HRH THE DUKE OF EDINBURGH KG KT, UNVEILS A REFURBISHED HEADSTONE TO ABLE SEAMAN EDWARD ROBINSON VC
Old Windsor Cemetery, 15th May 2000

A unique ceremony took place on Monday, 15th May 2000, when HRH The Duke of Edinburgh unveiled a reconditioned headstone to local hero Able Seaman Edward Robinson VC, Royal Navy, at Old Windsor Cemetery.

It had come to the notice of the Dedworth & Old Windsor and Windsor branch of The Royal British Legion that Robinson's headstone in the cemetery had deteriorated badly and the inscription was almost unreadable. The Legion branch decided to channel their efforts into refurbishing the grave of Edward Robinson and the Branch Memorial Sub-Committee, under the guidance of George Murray, set about to raise the necessary funds. The culmination of their efforts resulted in the ceremony held on the 15th May 2000.

The programme consisted of the arrival of HRH The Prince Philip, Duke of Ediburgh KG KT, who was invited to the Chapel to meet the relatives of Edward Robinson's and sign the visitor's book. After which he was escorted to the grave plot by George Murray where, after a short message of greetings and thanks, Prince Philip unveiled the reconditioned headstone. Following the ceremony, HRH Prince Philip, and guests, were invited to take refreshments and view the VC exhibits in the Old Chapel, by kind permission of Old Windsor Parish Council.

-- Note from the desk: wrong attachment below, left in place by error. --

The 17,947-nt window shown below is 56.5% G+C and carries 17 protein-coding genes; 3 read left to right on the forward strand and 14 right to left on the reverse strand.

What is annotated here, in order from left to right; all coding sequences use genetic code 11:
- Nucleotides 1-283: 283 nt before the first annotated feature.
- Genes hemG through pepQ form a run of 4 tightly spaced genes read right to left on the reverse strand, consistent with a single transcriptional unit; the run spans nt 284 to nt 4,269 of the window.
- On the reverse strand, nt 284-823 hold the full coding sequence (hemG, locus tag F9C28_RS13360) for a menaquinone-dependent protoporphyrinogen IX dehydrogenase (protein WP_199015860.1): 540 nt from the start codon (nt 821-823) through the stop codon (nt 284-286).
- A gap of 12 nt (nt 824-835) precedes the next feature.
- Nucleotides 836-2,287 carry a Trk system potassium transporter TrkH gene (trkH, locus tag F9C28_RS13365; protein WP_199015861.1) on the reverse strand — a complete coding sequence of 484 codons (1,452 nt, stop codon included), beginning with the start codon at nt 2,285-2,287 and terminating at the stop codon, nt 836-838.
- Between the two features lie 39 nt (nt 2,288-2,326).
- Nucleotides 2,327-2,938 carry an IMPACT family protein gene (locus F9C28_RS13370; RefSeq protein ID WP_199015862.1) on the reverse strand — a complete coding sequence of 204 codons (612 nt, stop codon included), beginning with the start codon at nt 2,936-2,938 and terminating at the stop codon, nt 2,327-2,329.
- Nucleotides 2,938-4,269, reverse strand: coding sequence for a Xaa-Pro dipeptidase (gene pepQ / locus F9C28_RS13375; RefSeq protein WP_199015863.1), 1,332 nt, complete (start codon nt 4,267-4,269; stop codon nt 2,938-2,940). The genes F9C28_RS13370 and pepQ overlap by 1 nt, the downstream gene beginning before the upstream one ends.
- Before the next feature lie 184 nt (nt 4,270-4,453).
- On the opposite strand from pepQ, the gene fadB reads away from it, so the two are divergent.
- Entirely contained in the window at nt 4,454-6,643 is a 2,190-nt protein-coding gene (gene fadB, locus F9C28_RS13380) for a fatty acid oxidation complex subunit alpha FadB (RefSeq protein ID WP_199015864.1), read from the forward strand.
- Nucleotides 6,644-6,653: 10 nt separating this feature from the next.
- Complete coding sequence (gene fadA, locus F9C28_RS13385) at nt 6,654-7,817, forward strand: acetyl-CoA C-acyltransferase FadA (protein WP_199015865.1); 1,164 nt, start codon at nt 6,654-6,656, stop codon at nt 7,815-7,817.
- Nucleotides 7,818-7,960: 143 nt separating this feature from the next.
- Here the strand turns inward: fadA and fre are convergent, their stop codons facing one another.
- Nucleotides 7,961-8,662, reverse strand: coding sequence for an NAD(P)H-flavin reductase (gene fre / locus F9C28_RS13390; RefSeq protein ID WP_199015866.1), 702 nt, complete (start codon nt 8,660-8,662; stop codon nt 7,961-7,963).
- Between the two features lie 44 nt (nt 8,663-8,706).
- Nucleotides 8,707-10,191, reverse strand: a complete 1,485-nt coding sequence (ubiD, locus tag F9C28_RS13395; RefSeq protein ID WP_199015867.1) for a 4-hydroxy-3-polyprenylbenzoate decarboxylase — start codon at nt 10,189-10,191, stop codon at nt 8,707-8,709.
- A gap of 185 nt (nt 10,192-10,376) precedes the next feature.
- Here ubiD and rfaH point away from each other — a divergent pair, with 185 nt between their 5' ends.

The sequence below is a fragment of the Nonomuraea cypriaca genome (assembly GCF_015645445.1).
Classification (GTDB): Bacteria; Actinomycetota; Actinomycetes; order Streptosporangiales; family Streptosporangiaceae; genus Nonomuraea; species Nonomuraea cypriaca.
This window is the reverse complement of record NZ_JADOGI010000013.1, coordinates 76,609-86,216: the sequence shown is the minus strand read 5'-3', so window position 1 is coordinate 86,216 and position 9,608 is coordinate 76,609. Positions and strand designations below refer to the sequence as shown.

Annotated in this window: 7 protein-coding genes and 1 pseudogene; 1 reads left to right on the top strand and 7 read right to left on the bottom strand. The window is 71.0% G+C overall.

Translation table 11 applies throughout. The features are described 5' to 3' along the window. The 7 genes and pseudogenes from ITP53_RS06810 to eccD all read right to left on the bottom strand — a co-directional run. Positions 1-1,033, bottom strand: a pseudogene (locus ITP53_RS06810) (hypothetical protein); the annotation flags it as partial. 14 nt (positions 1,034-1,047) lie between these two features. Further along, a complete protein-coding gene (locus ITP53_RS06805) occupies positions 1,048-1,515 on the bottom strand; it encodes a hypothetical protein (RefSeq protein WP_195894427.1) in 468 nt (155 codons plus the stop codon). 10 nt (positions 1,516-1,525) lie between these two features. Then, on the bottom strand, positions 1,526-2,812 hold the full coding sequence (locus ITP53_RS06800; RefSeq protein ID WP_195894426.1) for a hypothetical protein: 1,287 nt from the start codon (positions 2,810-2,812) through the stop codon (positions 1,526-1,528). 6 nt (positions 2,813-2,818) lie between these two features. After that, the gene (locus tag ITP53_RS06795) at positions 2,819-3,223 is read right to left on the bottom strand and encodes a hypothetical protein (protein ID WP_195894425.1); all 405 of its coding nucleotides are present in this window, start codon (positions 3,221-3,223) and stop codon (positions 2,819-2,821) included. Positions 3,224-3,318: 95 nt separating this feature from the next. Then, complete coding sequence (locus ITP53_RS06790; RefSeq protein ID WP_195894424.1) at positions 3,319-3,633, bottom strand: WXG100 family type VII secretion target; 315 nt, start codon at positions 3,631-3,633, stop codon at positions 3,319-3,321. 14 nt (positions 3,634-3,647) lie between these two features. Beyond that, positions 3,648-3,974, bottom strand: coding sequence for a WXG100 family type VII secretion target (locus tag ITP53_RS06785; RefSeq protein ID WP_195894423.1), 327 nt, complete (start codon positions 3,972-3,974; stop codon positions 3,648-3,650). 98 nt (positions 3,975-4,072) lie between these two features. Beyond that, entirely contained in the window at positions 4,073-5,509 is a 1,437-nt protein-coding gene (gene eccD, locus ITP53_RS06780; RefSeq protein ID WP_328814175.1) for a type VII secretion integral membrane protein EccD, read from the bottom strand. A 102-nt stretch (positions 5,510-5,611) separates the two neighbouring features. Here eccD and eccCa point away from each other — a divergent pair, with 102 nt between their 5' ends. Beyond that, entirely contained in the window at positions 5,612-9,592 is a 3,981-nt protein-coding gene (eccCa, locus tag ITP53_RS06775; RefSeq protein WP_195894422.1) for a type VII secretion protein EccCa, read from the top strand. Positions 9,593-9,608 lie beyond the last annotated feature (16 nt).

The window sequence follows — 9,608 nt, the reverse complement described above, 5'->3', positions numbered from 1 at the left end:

Edward Robinson was born in Portsea, Hampshire on 17 June 1838 and served in the Naval Brigade during the Indian Mutiny and was just 19 years of age at the time of his VC action at the siege of Lucknow, in aid of the evacuation of women and children from the Residency.

[ London Gazette, 24 December 1858 ]. Lucknow, India, 13 March 1858, Able Seaman Edward Robinson, Royal Navy ( Naval Brigade ).

"For conspicuous galantry shown on 13th March 1858 in having at Lucknow, under heavy musketry fire within 50 yards, he leapt on top of the burning earthworks to extinguish burning sandbags. He managed to put out some and the rest he threw clear, before being seriously wounded in the shoulder and being dragged back to shelter by his gun crew."

Edward Robinson was invalided from the Royal Navy later in 1858 and was employed as a Coastguard for 10 years followed by 10 years in the Naval Reserve Office. Through the friendly interest of the then Duke of Edinburgh (son of Queen Victoria) who kept closely in touch with the Nation's heroes at his mother's request, Edward Robinson was employed as a gardener at Windsor Castle. When this became difficult for him, he was appointed Gatekeeper at the Old Windsor entrance to the Home Park, a position normally held for soldiers and sailors of good character. He lived in Albert Bridge Lodge with his family and died there on 15th March 1896.

His Victoria Cross and other medals are held by the National Army Museum, Chelsea.

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Iain Stewart, 17 May 2000